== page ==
Tech Data Corporation
Maryanne M. Rouse
TECH DATA CORPORATION’S (TECD) AGGRESSIVE GROWTH HAD TAKEN THE COMPANY from 10 employees and $2 million in sales in 1983 to approximately 8,000 employees and $15.7 billion in sales for fiscal 2002 (fiscal year ended January 31, 2003) and secured the company’s position as a leading distributor of information technology (IT), logistics management, and other value-added services to “solution providers,” including value-added resellers (VARs), direct marketers, retailers, corporate resellers, and Internet resellers. Ranked 117 on the Fortune 500 list, the company and its subsidiaries served more than 100,000 technology resellers in the United States, Canada, the Caribbean, Latin America, Europe, and the Middle East. Tech Data was incorporated in 1974 to market data processing supplies, including tape, disk packs, and custom and stock tab forms for mini and mainframe computers directly to end users. With the growing popularity of microcomputers and the emergence of microcomputer dealers, the company withdrew entirely from end-user sales and made the transition to wholesale distribution in 1984. The company’s flexible structure comprised five major product divisions (components, systems, peripherals, networking, and software) plus Strategic Business Units (SBUs) designed to address specific market, channel, customer, or product opportunities. Tech Data’s current SBUs included digital imaging/CAD, mobile solutions, security, storage, and telephony. Fiscal 2002 sales by product category were peripherals, 46%; components and systems, 24%; networking, 15%; and software, 15%. On a channel basis, VARs accounted for 58% of the company’s $17.2 billion 2002 sales, with direct marketers, retailers, and Internet resellers comprising 24% and corporate resellers accounting for the remaining 18%. No single customer accounted for more than 5% of sales during fiscal 2002.
This case was prepared by Professor Maryanne M. Rouse, MBA, CPA, University of South Florida. Copyright ©2005 by Professor Maryanne M. Rouse. This case cannot be reproduced in any form without the written permission of the copyright holder, Maryanne M. Rouse. Reprint permission is solely granted to the publisher, Prentice Hall, for the books, Strategic Management and Business Policy–10th and 11th Editions (and the International version of this book) and Cases in Strategic Management and Business Policy–10th Edition by the copyright holder, Maryanne M. Rouse. This case was edited for SMBP and Cases in SMBP–10th Edition. The copyright holder, is solely responsible for case content. Any other publication of the case (translation, any form of electronics or other media) or sold (any form of partnership) to another publisher will be in violation of copyright law, unless Maryanne M. Rouse has granted an additional written reprint permission.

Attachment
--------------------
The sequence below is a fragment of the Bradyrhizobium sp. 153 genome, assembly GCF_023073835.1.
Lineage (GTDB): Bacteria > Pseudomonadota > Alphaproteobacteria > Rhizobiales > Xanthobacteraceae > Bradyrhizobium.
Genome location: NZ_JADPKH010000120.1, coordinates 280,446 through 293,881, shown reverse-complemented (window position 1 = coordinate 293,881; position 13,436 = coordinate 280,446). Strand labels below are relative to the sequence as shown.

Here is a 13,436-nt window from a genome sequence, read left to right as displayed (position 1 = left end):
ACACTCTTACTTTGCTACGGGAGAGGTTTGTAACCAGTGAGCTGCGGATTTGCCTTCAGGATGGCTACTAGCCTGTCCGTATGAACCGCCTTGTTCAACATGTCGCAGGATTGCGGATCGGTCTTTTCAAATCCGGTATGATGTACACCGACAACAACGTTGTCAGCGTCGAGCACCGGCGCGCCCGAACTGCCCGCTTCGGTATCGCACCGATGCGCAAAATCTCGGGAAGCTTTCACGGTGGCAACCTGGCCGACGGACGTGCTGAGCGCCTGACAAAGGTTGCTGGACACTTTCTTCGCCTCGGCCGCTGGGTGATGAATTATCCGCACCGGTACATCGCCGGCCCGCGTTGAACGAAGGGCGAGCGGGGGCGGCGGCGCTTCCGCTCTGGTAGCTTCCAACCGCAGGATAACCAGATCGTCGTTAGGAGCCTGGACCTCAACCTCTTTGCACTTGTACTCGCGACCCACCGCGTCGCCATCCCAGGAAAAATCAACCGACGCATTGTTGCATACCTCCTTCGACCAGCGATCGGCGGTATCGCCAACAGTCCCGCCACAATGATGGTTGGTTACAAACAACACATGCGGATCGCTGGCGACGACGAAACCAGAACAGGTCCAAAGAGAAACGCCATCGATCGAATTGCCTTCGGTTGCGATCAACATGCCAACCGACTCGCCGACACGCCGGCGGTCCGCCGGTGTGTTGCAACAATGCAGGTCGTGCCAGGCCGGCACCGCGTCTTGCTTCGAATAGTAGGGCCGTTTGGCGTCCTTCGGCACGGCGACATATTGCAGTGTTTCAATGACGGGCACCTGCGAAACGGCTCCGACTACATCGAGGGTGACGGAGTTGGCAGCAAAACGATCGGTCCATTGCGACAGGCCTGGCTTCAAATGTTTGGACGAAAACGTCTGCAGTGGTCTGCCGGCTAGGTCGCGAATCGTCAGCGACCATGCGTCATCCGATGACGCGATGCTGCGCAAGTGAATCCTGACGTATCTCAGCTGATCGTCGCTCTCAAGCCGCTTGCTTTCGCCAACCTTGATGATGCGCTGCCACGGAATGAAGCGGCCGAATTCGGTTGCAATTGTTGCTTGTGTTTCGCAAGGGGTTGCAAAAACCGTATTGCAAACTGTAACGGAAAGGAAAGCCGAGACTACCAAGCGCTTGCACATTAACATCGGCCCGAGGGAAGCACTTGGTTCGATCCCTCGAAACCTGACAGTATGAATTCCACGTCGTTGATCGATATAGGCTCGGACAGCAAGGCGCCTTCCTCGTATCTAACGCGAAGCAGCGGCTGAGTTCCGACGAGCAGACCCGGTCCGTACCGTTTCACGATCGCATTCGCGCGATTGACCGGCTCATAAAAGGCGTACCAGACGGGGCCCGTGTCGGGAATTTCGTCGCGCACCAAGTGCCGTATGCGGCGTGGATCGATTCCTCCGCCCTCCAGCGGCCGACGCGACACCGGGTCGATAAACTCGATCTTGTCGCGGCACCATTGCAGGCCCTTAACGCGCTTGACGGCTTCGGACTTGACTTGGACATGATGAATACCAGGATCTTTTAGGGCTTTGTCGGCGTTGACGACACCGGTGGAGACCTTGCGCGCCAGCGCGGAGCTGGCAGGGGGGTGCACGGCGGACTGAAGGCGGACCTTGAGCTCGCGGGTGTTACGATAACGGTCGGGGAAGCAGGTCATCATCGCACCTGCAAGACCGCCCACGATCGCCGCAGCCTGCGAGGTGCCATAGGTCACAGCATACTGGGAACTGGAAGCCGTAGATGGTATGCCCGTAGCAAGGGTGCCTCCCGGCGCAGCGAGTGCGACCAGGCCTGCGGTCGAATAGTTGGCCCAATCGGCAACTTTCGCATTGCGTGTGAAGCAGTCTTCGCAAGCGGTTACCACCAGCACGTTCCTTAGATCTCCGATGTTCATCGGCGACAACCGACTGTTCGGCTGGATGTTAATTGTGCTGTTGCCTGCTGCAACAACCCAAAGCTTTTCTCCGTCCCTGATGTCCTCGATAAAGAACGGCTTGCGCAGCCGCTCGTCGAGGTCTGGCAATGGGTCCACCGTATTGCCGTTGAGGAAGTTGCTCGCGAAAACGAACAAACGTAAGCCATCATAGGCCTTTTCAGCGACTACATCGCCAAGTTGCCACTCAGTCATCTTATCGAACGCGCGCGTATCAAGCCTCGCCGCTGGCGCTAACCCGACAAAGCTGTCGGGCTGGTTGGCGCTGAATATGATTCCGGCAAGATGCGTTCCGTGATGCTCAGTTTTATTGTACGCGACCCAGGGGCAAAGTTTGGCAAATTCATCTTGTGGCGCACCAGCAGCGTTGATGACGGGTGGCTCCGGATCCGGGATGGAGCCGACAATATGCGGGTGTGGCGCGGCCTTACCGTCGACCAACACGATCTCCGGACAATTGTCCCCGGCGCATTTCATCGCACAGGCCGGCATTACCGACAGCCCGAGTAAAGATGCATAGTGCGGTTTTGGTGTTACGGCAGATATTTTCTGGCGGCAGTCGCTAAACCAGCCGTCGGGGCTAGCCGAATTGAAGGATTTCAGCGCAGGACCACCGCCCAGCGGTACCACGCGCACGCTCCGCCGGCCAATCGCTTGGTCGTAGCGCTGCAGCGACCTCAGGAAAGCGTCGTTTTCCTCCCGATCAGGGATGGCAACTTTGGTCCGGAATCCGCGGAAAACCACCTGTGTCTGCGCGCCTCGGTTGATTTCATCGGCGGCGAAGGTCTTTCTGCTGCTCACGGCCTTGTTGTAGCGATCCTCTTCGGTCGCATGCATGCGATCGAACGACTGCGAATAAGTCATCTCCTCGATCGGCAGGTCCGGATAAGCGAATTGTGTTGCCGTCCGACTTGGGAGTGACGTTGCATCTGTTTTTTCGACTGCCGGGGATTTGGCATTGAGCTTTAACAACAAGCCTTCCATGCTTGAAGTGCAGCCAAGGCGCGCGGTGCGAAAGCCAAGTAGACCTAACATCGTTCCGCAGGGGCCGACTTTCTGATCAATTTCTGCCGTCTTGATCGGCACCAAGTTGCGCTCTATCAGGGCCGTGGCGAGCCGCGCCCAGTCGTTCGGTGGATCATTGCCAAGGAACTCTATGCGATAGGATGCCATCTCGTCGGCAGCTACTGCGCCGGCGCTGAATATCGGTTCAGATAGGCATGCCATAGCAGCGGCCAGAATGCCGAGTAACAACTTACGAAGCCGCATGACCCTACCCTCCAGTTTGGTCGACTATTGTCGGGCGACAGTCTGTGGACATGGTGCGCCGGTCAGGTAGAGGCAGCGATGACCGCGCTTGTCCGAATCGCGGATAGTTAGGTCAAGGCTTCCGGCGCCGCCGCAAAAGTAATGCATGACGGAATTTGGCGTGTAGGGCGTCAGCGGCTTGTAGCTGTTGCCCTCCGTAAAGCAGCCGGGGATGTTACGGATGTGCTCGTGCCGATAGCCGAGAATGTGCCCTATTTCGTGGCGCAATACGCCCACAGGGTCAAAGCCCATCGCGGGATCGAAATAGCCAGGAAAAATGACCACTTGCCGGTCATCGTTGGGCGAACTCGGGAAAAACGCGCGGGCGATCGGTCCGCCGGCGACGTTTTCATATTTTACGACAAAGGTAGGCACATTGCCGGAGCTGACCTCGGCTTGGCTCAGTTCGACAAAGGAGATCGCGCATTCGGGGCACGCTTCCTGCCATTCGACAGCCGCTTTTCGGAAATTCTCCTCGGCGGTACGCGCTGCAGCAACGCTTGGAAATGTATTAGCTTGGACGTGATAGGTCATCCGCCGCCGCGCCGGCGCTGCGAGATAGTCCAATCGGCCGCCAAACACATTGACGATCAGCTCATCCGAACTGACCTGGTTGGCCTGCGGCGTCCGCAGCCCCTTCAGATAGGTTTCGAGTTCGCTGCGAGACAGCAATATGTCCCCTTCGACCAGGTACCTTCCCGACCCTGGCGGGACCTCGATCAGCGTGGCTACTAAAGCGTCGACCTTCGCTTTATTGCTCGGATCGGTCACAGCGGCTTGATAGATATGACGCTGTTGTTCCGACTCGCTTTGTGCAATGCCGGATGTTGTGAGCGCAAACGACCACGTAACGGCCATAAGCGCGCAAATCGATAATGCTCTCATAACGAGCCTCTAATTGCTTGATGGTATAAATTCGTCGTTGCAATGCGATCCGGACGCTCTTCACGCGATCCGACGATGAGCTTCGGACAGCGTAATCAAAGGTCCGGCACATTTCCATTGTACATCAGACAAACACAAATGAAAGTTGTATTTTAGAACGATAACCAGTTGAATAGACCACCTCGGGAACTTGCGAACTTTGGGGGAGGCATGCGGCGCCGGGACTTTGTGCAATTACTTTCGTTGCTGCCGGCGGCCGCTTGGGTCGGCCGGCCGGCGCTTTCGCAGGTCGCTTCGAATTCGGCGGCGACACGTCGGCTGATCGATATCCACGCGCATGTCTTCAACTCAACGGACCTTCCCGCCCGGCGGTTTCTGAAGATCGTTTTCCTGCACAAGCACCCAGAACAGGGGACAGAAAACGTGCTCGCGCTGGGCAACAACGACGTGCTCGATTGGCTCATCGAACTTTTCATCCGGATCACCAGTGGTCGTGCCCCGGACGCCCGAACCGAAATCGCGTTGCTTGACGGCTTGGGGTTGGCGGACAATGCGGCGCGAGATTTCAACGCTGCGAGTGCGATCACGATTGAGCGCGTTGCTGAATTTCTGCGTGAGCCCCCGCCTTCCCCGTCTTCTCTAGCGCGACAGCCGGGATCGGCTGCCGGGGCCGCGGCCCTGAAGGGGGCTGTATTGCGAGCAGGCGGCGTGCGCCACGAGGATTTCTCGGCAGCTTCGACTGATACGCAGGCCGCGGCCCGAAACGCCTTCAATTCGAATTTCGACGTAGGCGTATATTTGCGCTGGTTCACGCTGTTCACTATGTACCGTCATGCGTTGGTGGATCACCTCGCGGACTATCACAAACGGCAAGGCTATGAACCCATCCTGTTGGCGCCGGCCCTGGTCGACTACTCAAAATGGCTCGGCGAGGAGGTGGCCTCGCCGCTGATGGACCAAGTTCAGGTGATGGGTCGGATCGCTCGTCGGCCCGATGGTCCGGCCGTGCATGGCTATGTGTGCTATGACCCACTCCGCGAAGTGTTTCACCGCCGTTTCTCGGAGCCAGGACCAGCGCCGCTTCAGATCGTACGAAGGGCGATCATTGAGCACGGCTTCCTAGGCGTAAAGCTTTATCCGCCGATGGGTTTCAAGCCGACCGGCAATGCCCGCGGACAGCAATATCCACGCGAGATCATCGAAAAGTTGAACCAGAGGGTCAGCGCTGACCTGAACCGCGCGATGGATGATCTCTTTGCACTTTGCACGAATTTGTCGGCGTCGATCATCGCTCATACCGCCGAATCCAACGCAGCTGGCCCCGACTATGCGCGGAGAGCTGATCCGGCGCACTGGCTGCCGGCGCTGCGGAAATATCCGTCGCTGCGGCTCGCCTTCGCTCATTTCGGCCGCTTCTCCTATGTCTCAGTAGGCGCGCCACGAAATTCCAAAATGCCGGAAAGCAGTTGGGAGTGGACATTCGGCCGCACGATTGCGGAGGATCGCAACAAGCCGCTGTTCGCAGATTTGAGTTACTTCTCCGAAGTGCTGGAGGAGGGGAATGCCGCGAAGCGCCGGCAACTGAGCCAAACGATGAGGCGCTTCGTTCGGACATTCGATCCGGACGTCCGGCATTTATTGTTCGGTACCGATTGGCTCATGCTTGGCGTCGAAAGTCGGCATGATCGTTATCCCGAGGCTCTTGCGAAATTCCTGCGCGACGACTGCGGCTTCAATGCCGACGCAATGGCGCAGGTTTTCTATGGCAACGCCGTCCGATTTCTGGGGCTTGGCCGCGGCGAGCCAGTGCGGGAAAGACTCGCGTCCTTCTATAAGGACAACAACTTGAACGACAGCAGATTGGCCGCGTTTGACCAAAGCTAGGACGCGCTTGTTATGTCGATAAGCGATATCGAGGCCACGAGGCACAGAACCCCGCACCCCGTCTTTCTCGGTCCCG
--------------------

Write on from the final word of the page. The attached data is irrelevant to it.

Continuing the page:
Tech Data’s broad vendor base included such manufacturers and publishers as Adobe, Apple, Cisco, Computer Associates, Creative Labs, Epson, Hewlett-Packard/Compaq, IBM, Intel, Iomega, Lexmark, Microsoft, Nortel Networks, NEC, Palm, Seagate, Sony, Symantec, 3Com, Toshiba, Viewsonic, and Western Digital. With the exception of Hewlett-Packard/Compaq, no vendor accounted for more than 10% of the company’s sales. Sales of HP/Compaq products accounted for 38% of Tech Data’s net sales in 2002, 39% in 2001, and 35% in 2000.
Tech Data was the second largest global IT distributor, and its business model was based on a four-point strategy of excellence in execution, proactive initiatives, cost leadership, and e-business, with each element focused on enhancing the company’s relationships with its business partners. The company defined excellence in execution as the promotion of six key elements for ensuring customer/partner satisfaction and loyalty: accessibility, availability, pricing, shipping metrics and service-level agreements, planning...